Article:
Miracles, by their very definition, don't occur every day. Such as what occurred at 3:30 p.m. on Thursday, January 15, 2009, when a crippled US Airways Airbus A320 airliner made the most extraordinary water landing in aviation history in the middle of the Hudson River, and all of the 155 passengers and crew survived.
Even before the normal local and network evening news broadcasts began at their usual times an hour or so later, reporters and Internet bloggers and twitterers, were bandying about the "M" word. By the 6 p.m. newscasts, everyone had pretty much settled on what to call the landing, complete with flashy graphics and animated titles: "The Miracle on the Hudson."
The "M" word, of course, implicitly if not explicitly implied that some kind of divine or at least vaguely mystical intervention was involved. How else to explain it? After all, everyone knows that anytime an airplane goes down, people die— usually everyone on board.
No doubt that's why jaded air travelers tend to shrug off the FAA-mandated safety spiel before every flight. If anything happens, we're all dead anyway, so who the hell do those perky, smiling flight attendants think they're kidding?
Good old-fashioned human skill
Think again, says journalist William Langewiesche, international editor for Vanity Fair and, not incidentally, an experienced pilot himself. His new book, Fly By Wire: The Geese, the Glide, the Miracle on the Hudson, refrains from using scare quotes around the "M" word in his title. But the thesis of this slim, lively account makes it quite clear that if what happened on that frosty New York afternoon was indeed a miracle, it was one born not out of divinity but of design (of the aircraft and the systems that controlled and directed it), dedication (of the crew, the air traffic control system, and the engineers and scientists who created the Airbus), and, yes, a fair amount of good old-fashioned human skill, courage, and extraordinary ability in the persons of Captain Sully Sullenberger, his copilot Jeffrey Skiles, and the rest of his crew.
Through a series of authoritative books and magazine articles, Langewiesche has established himself as perhaps our best chronicler of modern technology and our sometimes troubled relationship with it: not just the nuts and bolts, but all the social, cultural, political and human implications of the marvelous tools humanity has created for itself. His customary approach is to interweave a narrative account of a particular incident or individual— the tragic loss of the space shuttle Columbia or the nefarious doings of the rogue Pakistani nuclear engineer A.Q. Khan, for example— with more ruminative and descriptive background material that serves to illustrate and expand upon the main story.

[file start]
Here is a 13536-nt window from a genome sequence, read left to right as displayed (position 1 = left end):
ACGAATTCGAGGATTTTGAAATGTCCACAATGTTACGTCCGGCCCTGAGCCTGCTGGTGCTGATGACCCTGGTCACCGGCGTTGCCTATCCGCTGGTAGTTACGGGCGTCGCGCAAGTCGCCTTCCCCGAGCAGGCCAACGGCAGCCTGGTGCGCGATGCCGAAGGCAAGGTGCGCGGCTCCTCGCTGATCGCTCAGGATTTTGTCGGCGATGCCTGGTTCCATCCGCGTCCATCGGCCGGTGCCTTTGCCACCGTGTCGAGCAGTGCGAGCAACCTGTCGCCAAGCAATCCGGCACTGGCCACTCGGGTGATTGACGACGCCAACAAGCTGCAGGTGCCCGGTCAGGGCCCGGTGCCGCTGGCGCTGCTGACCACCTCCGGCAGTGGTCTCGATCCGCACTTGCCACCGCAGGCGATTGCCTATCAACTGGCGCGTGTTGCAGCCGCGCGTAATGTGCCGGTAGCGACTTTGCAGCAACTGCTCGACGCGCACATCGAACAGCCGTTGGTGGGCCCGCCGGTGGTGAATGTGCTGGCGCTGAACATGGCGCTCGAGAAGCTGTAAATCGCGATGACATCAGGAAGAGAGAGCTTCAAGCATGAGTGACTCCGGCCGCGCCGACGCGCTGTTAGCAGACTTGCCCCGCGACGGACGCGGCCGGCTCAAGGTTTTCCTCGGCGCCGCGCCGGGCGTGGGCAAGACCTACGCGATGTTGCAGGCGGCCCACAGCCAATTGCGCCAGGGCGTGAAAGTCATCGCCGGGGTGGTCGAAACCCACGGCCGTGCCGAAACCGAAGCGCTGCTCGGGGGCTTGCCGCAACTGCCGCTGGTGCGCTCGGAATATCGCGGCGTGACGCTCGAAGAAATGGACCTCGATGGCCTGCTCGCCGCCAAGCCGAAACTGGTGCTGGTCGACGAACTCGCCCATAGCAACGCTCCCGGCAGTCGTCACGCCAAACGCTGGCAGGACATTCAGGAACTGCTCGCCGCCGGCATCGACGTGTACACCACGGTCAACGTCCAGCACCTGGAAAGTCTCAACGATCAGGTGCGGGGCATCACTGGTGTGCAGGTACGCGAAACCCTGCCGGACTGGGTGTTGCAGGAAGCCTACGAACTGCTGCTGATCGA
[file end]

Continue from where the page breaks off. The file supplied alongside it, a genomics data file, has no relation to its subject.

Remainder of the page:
This technique works especially well here, since Langewiesche has such a dramatic and highly focused event to work with in the six minutes that elapsed from Flight 1549's departure from LaGuardia to its ditching in the Hudson.
Beyond the cockpit
The book begins with that departure and the subsequent multiple bird strikes that ravaged the turbojet engines of the unlucky Airbus 320. By the time Sullenberger has brought his airplane down on the water at the end of the book, Langewiesche has taken us from that tense yet preternaturally calm and professional cockpit to introduce us to the people who study and try to dissuade the birds that tend to flock in crowded airways (sometimes, alas, using drastic tactics such as smashing eggs in nests or simply shooting them); to the labs that test and certify aircraft engines to withstand the inadvertent ingestion of winged creatures (again, requiring some rather distasteful methods); and to examine in detail several other notable incidents in which jet airliners were suddenly and unexpectedly transformed into multi-ton gliders, yet— usually— survived the experience.
Key to his story is the development and slow but steady acceptance of what's known as "fly by wire" technology— in essence, computer control of vital flight functions and maneuvers.
There's no question that Sully Sullenberger and his crew richly deserve all the accolades they've received. But (as Sully himself has said many times) it's wrong to give him all the credit. The passengers of Flight 1549 also owe their lives to a French test pilot and engineer named Bernard Ziegler, to the Airbus engineers who created the A320 and its fly-by-wire systems, even to people who fire dead chickens into airplane engines with pneumatic cannons.
Fly By Wire is a quick and gripping read that provides a more nuanced perspective on a remarkable event, showing that neither Hollywood heroics nor a divine miracle saved those 155 lives: It was the confluence of a great many people being very conscientious, very good at their jobs, and just plain smart.